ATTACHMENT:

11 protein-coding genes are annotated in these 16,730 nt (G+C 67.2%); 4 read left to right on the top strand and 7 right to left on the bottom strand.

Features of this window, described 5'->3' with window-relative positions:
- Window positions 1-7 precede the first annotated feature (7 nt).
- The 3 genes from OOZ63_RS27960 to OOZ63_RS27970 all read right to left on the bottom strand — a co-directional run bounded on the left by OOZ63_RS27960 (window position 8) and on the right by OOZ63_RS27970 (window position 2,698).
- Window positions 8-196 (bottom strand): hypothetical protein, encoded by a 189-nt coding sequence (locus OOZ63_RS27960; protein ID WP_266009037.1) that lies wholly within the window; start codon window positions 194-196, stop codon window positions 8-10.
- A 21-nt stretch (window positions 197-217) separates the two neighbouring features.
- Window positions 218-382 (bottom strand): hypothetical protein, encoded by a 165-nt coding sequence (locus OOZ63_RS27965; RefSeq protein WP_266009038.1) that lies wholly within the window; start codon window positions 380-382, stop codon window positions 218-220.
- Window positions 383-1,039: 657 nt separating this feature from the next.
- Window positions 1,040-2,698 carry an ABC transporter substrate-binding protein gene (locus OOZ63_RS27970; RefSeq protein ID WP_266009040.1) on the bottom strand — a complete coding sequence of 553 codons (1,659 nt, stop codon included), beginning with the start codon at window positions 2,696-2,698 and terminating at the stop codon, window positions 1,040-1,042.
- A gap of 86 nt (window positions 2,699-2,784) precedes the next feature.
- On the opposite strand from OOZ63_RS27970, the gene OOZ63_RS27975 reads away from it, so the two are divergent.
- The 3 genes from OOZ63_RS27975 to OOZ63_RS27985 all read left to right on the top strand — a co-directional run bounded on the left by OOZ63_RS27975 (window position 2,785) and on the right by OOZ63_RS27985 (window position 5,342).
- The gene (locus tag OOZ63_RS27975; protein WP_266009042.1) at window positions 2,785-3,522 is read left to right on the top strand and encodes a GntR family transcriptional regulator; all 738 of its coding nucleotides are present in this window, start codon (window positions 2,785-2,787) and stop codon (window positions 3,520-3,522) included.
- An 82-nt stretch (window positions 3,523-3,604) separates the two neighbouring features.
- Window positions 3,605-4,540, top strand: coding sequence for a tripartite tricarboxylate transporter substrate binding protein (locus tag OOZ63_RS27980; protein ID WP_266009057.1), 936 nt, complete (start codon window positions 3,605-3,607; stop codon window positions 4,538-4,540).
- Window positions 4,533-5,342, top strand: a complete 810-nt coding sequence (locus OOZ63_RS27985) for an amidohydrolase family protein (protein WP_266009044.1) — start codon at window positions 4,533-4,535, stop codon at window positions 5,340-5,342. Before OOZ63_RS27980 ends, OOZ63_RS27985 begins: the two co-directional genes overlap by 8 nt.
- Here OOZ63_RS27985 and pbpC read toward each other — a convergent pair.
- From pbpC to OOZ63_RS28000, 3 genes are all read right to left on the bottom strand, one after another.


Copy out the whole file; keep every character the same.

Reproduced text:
11 protein-coding genes are annotated in these 16,730 nt (G+C 67.2%); 4 read left to right on the top strand and 7 right to left on the bottom strand.

Features of this window, described 5'->3' with window-relative positions:
- Window positions 1-7 precede the first annotated feature (7 nt).
- The 3 genes from OOZ63_RS27960 to OOZ63_RS27970 all read right to left on the bottom strand — a co-directional run bounded on the left by OOZ63_RS27960 (window position 8) and on the right by OOZ63_RS27970 (window position 2,698).
- Window positions 8-196 (bottom strand): hypothetical protein, encoded by a 189-nt coding sequence (locus OOZ63_RS27960; protein ID WP_266009037.1) that lies wholly within the window; start codon window positions 194-196, stop codon window positions 8-10.
- A 21-nt stretch (window positions 197-217) separates the two neighbouring features.
- Window positions 218-382 (bottom strand): hypothetical protein, encoded by a 165-nt coding sequence (locus OOZ63_RS27965; RefSeq protein WP_266009038.1) that lies wholly within the window; start codon window positions 380-382, stop codon window positions 218-220.
- Window positions 383-1,039: 657 nt separating this feature from the next.
- Window positions 1,040-2,698 carry an ABC transporter substrate-binding protein gene (locus OOZ63_RS27970; RefSeq protein ID WP_266009040.1) on the bottom strand — a complete coding sequence of 553 codons (1,659 nt, stop codon included), beginning with the start codon at window positions 2,696-2,698 and terminating at the stop codon, window positions 1,040-1,042.
- A gap of 86 nt (window positions 2,699-2,784) precedes the next feature.
- On the opposite strand from OOZ63_RS27970, the gene OOZ63_RS27975 reads away from it, so the two are divergent.
- The 3 genes from OOZ63_RS27975 to OOZ63_RS27985 all read left to right on the top strand — a co-directional run bounded on the left by OOZ63_RS27975 (window position 2,785) and on the right by OOZ63_RS27985 (window position 5,342).
- The gene (locus tag OOZ63_RS27975; protein WP_266009042.1) at window positions 2,785-3,522 is read left to right on the top strand and encodes a GntR family transcriptional regulator; all 738 of its coding nucleotides are present in this window, start codon (window positions 2,785-2,787) and stop codon (window positions 3,520-3,522) included.
- An 82-nt stretch (window positions 3,523-3,604) separates the two neighbouring features.
- Window positions 3,605-4,540, top strand: coding sequence for a tripartite tricarboxylate transporter substrate binding protein (locus tag OOZ63_RS27980; protein ID WP_266009057.1), 936 nt, complete (start codon window positions 3,605-3,607; stop codon window positions 4,538-4,540).
- Window positions 4,533-5,342, top strand: a complete 810-nt coding sequence (locus OOZ63_RS27985) for an amidohydrolase family protein (protein WP_266009044.1) — start codon at window positions 4,533-4,535, stop codon at window positions 5,340-5,342. Before OOZ63_RS27980 ends, OOZ63_RS27985 begins: the two co-directional genes overlap by 8 nt.
- Here OOZ63_RS27985 and pbpC read toward each other — a convergent pair.
- From pbpC to OOZ63_RS28000, 3 genes are all read right to left on the bottom strand, one after another.